World Population Growth Slows Modestly, Still on Track for 7 Billion in Late 2011

Robert Engelman | Dec 17, 2010

 

World population passed 6.9 billion in mid-2010, according to United Nations demographers, and is on track to reach 7 billion in late 2011.1 (See Figure 1.) The number of people added to the population each year—79.3 million—has been consistent for nearly a decade. Since the world population is larger each year, of course, this consistent increment equates to a slow fall in the annual growth rate. From mid-2009 to mid-2010, the population grew 1.16 percent, compared with 1.32 percent annually a decade earlier and with slightly more than 2 percent four decades ago. (See Figure 2.)

At the same time, humanity’s median age is consistently rising, a byproduct of longer life expectancy and the fact that women are having fewer children on average than their mothers had. (See Figure 3.) In 1970, the world’s median age—the precise age at which half of all people are younger and half are older—was 22.1 years. In 2010, it is 29.1 years. Yet overall “youthening” was the consistent trend from 1950, when the median age was 24 years, until 1970. Since then the median age has risen by two to three months every year, a trend that now shows no signs of slowing.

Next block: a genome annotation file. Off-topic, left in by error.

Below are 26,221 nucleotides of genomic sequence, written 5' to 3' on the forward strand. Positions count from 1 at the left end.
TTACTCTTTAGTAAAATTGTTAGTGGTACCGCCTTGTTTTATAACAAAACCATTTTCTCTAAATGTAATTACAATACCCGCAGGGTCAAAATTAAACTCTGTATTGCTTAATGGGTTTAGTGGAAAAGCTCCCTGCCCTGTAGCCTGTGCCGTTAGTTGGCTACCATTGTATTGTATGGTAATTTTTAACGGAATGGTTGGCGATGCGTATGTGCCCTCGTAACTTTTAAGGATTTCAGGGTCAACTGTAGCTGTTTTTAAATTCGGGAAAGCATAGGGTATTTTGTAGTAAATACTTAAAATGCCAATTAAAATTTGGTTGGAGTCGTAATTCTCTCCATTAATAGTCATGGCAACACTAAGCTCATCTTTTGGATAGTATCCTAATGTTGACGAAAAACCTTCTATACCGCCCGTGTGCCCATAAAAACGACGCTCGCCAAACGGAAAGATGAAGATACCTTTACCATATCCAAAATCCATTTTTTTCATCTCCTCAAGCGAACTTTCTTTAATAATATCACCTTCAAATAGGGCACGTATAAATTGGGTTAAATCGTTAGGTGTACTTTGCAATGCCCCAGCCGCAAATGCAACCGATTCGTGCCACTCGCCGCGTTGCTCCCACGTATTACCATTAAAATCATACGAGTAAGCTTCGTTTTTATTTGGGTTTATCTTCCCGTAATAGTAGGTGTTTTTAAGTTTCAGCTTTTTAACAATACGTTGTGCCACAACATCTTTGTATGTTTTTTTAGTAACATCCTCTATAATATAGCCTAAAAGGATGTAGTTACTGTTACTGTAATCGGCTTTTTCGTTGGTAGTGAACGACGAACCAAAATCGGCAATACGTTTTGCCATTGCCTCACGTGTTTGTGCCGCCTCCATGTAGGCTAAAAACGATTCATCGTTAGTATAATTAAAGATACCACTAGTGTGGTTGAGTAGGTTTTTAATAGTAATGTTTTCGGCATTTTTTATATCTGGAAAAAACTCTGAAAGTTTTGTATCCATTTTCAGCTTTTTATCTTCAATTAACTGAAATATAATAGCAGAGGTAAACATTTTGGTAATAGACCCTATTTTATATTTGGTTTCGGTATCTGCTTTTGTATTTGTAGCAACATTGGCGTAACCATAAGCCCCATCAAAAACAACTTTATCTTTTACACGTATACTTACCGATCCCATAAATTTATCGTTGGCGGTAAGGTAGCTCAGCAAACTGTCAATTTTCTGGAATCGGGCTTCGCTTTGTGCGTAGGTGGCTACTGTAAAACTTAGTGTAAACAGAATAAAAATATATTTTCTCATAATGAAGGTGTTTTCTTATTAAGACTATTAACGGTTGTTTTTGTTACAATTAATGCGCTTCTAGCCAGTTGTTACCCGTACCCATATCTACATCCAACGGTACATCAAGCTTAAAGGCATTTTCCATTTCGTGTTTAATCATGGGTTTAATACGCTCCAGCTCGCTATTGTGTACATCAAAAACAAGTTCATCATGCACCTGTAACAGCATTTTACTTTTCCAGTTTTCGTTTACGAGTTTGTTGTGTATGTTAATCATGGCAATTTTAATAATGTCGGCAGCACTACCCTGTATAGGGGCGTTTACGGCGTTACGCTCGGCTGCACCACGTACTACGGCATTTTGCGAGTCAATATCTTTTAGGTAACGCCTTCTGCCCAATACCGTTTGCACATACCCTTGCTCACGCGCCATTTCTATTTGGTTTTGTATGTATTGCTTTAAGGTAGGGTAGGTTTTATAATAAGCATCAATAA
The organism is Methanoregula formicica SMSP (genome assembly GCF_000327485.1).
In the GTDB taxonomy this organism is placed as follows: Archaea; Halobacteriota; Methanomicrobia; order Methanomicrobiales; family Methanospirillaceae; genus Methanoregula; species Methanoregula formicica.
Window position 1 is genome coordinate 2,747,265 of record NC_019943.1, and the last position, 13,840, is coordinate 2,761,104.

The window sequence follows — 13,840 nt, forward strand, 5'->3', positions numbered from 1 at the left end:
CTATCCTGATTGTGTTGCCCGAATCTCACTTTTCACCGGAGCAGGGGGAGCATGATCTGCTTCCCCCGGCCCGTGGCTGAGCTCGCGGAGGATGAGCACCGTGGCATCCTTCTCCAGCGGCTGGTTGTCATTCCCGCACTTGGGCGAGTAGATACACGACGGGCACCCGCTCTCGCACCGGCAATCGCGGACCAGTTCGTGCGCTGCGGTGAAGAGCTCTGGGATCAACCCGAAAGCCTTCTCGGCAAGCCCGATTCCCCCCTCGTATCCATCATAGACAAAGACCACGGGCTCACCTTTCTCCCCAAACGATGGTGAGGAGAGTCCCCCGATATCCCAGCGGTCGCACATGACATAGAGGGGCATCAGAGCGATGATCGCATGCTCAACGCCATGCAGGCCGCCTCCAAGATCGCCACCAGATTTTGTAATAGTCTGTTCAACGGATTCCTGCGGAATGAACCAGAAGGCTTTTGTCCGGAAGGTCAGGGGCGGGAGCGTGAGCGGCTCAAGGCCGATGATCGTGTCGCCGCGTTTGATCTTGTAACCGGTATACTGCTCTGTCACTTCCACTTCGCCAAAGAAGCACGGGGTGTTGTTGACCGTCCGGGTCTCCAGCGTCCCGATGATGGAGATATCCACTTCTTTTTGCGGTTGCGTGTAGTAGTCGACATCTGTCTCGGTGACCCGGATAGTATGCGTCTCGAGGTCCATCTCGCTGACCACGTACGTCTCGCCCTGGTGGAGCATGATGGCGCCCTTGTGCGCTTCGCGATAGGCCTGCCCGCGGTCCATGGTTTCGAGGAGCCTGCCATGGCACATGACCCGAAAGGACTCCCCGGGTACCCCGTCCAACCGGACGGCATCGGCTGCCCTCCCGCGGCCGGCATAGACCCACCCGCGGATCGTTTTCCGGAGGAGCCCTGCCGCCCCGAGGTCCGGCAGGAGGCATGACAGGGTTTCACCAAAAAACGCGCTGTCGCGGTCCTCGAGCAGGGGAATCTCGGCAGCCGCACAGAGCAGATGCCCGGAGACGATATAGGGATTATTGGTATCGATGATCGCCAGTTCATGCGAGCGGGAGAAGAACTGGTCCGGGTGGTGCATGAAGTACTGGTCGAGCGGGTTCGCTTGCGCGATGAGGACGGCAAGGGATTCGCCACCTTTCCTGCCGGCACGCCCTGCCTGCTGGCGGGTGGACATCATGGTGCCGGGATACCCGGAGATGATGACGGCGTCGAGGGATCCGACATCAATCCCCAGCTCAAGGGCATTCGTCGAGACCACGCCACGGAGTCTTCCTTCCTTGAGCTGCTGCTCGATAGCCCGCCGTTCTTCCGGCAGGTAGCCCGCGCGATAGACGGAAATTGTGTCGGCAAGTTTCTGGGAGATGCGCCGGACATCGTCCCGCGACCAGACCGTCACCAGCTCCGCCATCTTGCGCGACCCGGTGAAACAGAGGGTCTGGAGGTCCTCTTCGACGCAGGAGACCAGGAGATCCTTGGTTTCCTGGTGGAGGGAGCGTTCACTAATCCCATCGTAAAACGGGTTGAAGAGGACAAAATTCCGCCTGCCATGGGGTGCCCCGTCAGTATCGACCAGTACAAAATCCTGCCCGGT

The overall growth and aging of human population mask an unprecedented range of demographic diversity. (See Table 1.) Many industrial countries are now experiencing either relatively slow population growth or—in Japan, Germany, and 14 East European countries—absolute decline. The combination of rising life expectancy and falling fertility has led these countries to experience significant population aging, meaning a rise in the median age. In contrast, many developing countries continue to grow rapidly and have still-large proportions of young people. Median ages are nonetheless rising slowly (albeit from low bases) in most of these countries for the same reasons as in industrial nations: increasing life expectancy and declining fertility. Some developing countries already have relatively low fertility accompanied by fairly rapid aging, with China being the most often discussed example.

 

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